Photo: Clara Amit/Israel Antiquities Authority
Coin from the time of the Great Revolt
Photo: Clara Amit/Israel Antiquities Authority

Second Temple stairs discovered

Jerusalem dig uncovers mysterious podium and pyramid-like staircase built two millennia ago, apparently used by pilgrims en route to the Second Temple.

A pyramid-like flight of stairs built 2,000 years ago and apparently used by pilgrims to the Second Temple was recently discovered in Jerusalem's City of David National Park.


The stairs lead to a unique podium unlike any discovered previously. The find was made by the Antiquities Authority in cooperation with the Nature and Parks Authority and the Ir David Foundation.



The structure, which is made of hewn stone, is located at the side of a graded road from the Second Temple era, and appears to have been used by pilgrims going from the Pool of Siloam to the temple.


Dr. Joe Uziel, co-director of the excavation, with the unique structure (Photo: Shai Halevy/Israel Antiquities Authority)
Dr. Joe Uziel, co-director of the excavation, with the unique structure (Photo: Shai Halevy/Israel Antiquities Authority)


Part of the road, which is made of huge stone slabs, was already exposed in the past and apparently passes over an ancient drainage canal that drained rainwater and was fully excavated several years ago.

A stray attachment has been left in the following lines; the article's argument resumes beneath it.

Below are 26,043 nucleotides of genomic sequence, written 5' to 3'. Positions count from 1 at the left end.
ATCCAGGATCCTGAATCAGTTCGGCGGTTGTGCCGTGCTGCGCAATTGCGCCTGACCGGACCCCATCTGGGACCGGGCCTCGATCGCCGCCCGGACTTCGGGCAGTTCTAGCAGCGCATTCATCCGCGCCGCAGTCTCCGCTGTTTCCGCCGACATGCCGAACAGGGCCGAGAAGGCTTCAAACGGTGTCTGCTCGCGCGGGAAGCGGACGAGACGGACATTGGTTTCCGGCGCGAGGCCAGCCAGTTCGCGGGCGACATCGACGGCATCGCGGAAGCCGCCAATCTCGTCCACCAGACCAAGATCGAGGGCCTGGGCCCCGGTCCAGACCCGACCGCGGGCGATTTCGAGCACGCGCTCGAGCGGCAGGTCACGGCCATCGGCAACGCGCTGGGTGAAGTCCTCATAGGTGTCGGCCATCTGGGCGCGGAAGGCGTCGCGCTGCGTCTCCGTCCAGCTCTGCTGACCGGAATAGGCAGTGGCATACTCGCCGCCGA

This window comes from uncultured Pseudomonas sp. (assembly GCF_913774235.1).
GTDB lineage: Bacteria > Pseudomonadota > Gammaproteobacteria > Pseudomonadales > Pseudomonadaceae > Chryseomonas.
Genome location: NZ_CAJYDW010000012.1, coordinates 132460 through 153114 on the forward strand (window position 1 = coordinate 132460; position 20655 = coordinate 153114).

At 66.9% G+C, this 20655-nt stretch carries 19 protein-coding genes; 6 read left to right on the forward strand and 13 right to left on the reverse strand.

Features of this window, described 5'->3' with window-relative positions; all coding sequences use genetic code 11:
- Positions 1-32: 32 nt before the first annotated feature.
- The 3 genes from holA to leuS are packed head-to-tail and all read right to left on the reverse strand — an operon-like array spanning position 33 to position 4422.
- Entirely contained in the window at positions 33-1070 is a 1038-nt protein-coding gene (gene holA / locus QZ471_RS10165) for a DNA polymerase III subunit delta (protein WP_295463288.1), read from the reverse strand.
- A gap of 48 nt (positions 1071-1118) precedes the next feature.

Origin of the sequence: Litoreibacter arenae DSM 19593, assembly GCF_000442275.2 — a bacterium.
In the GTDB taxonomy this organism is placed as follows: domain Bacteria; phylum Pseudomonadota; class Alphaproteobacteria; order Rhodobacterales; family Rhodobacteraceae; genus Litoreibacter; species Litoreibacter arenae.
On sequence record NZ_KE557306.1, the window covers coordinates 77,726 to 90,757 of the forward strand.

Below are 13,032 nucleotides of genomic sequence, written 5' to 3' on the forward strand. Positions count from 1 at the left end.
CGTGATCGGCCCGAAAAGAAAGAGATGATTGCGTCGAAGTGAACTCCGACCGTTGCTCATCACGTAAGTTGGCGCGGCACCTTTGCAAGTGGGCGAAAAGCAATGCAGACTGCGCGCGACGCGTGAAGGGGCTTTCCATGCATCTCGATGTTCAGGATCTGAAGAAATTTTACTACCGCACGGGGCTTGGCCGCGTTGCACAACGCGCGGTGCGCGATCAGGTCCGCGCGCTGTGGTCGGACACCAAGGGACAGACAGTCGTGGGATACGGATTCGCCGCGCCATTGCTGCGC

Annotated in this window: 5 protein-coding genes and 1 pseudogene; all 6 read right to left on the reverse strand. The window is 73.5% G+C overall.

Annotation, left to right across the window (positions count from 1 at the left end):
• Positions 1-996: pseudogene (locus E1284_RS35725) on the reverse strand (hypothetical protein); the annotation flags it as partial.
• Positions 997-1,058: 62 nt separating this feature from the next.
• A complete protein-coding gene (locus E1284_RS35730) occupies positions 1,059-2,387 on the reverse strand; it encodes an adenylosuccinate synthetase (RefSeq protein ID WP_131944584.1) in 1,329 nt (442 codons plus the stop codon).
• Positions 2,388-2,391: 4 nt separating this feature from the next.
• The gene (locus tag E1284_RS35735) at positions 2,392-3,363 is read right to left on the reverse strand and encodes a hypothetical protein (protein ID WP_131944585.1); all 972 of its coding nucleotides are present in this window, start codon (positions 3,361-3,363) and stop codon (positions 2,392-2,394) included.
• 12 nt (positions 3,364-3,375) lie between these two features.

The road was built in the fourth decade of the first century CE, and was one of the largest building projects in Jerusalem in that era. It was discovered underneath ruins that contained artifacts from the time of the Great Revolt against the Romans, which led to the destruction of Jerusalem in 70 CE.


Dozens of complete pottery vessels, stone tools, and glassware were found at the base of the staircase. "The structure exposed next to the road is singular," archaeologists Nahshon Zenton and Dr. Joe Uziel, directors of the dig, agreed. "We have never found anything like it in the many digs that have occurred in Jerusalem, and as far as we know even outside of Jerusalem, and because of that it's difficult to state its purpose with certainty."


The archaeologists said they believed the structure served as a podium to help draw the attention of passersby. "It's interesting to ask what was announced here – were messages from the government declared? Perhaps news and juicy gossip, or rebukes and street classes?"


Nineteenth-century British archaeologists Frederick Bliss and Archibald Dickie discovered part of the structure a century ago, but thought it was the entrance to the destroyed temple.


Zenton and Uziel will present their findings and possible interpretations on Thursday at an Ir David Foundation conference.






פרסום ראשון: 08.31.15, 14:37
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